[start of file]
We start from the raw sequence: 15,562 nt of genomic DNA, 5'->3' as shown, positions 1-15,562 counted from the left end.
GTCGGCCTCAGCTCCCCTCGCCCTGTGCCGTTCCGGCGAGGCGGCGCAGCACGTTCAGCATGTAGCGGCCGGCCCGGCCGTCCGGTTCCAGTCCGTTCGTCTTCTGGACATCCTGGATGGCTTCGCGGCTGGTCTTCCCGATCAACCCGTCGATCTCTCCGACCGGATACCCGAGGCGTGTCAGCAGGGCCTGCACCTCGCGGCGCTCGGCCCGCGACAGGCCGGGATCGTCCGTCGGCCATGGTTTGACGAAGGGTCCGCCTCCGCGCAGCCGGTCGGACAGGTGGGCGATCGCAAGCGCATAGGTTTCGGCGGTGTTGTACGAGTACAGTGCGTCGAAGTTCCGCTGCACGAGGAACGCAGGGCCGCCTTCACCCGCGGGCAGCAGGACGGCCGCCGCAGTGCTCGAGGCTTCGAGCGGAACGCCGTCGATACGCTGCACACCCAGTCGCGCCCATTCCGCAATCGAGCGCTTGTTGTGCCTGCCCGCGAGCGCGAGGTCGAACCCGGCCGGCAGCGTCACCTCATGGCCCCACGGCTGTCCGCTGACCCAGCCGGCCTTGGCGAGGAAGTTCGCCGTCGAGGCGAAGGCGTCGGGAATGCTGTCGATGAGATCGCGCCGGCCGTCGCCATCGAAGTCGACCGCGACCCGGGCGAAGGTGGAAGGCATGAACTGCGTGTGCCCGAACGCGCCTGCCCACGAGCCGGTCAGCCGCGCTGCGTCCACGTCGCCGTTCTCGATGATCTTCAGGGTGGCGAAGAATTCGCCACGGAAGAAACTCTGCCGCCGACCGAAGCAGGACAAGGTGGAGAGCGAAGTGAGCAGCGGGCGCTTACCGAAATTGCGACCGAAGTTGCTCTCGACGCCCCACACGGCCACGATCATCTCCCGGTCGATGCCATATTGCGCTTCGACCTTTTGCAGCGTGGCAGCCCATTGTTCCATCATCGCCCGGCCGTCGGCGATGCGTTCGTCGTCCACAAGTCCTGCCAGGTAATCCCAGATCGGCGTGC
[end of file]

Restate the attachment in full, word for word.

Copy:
We start from the raw sequence: 15,562 nt of genomic DNA, 5'->3' as shown, positions 1-15,562 counted from the left end.
GTCGGCCTCAGCTCCCCTCGCCCTGTGCCGTTCCGGCGAGGCGGCGCAGCACGTTCAGCATGTAGCGGCCGGCCCGGCCGTCCGGTTCCAGTCCGTTCGTCTTCTGGACATCCTGGATGGCTTCGCGGCTGGTCTTCCCGATCAACCCGTCGATCTCTCCGACCGGATACCCGAGGCGTGTCAGCAGGGCCTGCACCTCGCGGCGCTCGGCCCGCGACAGGCCGGGATCGTCCGTCGGCCATGGTTTGACGAAGGGTCCGCCTCCGCGCAGCCGGTCGGACAGGTGGGCGATCGCAAGCGCATAGGTTTCGGCGGTGTTGTACGAGTACAGTGCGTCGAAGTTCCGCTGCACGAGGAACGCAGGGCCGCCTTCACCCGCGGGCAGCAGGACGGCCGCCGCAGTGCTCGAGGCTTCGAGCGGAACGCCGTCGATACGCTGCACACCCAGTCGCGCCCATTCCGCAATCGAGCGCTTGTTGTGCCTGCCCGCGAGCGCGAGGTCGAACCCGGCCGGCAGCGTCACCTCATGGCCCCACGGCTGTCCGCTGACCCAGCCGGCCTTGGCGAGGAAGTTCGCCGTCGAGGCGAAGGCGTCGGGAATGCTGTCGATGAGATCGCGCCGGCCGTCGCCATCGAAGTCGACCGCGACCCGGGCGAAGGTGGAAGGCATGAACTGCGTGTGCCCGAACGCGCCTGCCCACGAGCCGGTCAGCCGCGCTGCGTCCACGTCGCCGTTCTCGATGATCTTCAGGGTGGCGAAGAATTCGCCACGGAAGAAACTCTGCCGCCGACCGAAGCAGGACAAGGTGGAGAGCGAAGTGAGCAGCGGGCGCTTACCGAAATTGCGACCGAAGTTGCTCTCGACGCCCCACACGGCCACGATCATCTCCCGGTCGATGCCATATTGCGCTTCGACCTTTTGCAGCGTGGCAGCCCATTGTTCCATCATCGCCCGGCCGTCGGCGATGCGTTCGTCGTCCACAAGTCCTGCCAGGTAATCCCAGATCGGCGTGC